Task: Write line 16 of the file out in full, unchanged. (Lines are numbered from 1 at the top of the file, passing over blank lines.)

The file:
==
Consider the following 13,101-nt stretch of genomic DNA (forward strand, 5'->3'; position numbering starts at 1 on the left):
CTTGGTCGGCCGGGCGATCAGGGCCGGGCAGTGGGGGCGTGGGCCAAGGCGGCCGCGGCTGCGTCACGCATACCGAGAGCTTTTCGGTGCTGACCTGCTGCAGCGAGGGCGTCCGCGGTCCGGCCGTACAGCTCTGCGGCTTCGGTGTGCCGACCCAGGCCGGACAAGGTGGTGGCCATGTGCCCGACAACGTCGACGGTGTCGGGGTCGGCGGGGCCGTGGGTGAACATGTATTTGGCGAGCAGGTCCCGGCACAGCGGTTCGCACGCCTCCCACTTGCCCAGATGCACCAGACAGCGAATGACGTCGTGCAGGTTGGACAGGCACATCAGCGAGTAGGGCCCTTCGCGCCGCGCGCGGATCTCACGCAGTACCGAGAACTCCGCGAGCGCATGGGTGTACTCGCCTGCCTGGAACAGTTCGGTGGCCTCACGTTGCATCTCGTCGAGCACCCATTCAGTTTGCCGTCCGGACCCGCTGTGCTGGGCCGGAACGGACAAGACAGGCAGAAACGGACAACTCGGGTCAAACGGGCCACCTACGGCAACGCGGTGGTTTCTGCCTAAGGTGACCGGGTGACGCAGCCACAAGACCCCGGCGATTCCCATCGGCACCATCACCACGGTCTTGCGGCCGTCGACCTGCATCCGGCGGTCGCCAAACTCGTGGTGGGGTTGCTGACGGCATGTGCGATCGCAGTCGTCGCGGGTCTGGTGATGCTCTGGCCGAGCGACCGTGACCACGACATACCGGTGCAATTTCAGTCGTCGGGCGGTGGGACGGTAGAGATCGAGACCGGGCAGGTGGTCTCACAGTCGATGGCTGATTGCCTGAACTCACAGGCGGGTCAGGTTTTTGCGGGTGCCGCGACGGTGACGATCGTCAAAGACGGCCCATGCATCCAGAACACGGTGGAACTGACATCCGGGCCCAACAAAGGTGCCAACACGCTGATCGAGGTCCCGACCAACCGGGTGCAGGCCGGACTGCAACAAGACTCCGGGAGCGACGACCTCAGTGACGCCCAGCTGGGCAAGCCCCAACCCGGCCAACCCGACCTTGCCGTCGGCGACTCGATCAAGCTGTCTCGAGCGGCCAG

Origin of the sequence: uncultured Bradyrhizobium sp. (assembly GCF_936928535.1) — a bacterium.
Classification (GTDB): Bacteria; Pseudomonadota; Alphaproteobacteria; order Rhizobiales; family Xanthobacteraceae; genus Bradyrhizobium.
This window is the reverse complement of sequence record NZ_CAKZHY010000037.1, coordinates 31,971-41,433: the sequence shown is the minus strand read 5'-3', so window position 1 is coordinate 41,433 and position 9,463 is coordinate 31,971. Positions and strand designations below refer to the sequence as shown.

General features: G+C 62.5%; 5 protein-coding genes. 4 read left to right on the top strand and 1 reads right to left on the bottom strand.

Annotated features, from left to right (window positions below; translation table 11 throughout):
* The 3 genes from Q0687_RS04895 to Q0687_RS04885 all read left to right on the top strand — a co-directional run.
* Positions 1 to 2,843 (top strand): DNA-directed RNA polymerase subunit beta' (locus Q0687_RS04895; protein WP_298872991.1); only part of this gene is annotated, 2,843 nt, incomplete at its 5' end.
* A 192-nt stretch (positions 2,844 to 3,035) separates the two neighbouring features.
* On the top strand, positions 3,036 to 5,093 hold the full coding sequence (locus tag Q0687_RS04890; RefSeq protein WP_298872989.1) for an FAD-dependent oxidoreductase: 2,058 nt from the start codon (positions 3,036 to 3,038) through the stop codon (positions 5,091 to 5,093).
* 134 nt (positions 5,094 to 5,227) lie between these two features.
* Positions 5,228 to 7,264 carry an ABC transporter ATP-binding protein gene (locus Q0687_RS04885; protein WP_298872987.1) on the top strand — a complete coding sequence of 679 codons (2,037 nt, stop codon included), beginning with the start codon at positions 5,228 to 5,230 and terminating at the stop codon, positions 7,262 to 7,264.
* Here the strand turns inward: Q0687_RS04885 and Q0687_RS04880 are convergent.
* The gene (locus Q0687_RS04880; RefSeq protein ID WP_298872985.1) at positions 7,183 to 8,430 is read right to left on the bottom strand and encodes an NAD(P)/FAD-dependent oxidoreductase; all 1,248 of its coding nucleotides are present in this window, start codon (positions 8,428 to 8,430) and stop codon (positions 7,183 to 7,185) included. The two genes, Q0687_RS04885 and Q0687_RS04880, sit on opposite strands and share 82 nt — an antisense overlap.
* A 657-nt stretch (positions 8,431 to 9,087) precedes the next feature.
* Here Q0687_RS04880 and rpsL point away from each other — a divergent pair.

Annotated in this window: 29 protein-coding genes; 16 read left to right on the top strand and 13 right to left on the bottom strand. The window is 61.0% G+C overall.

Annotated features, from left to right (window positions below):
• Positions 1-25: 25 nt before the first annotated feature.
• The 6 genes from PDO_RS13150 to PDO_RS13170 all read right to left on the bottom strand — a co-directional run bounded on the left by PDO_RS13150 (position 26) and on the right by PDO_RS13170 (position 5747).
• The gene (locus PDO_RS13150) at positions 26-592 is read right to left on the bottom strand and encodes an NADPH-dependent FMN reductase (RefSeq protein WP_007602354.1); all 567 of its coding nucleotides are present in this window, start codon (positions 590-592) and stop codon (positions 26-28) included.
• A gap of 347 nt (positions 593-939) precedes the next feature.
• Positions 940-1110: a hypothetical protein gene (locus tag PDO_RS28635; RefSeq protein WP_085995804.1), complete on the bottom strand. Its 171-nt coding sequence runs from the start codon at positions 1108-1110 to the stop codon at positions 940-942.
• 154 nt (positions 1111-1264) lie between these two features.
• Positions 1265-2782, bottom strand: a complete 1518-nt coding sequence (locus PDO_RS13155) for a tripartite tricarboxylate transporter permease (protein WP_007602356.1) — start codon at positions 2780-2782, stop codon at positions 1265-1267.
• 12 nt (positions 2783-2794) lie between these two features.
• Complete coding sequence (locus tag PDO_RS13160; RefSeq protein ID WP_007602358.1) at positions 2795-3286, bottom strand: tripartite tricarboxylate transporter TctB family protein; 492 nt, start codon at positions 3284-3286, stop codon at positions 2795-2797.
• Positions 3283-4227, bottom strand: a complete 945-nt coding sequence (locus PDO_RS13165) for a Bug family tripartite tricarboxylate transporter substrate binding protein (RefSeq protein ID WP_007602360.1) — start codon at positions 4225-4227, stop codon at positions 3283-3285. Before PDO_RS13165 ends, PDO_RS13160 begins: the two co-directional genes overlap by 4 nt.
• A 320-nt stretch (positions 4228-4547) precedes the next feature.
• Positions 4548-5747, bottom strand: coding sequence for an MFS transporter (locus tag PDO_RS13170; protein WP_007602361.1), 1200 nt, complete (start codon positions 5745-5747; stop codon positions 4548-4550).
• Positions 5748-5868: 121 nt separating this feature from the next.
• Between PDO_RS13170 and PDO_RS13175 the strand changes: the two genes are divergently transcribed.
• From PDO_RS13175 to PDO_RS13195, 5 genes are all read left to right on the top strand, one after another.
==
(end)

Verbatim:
* A 657-nt stretch (positions 8,431 to 9,087) precedes the next feature.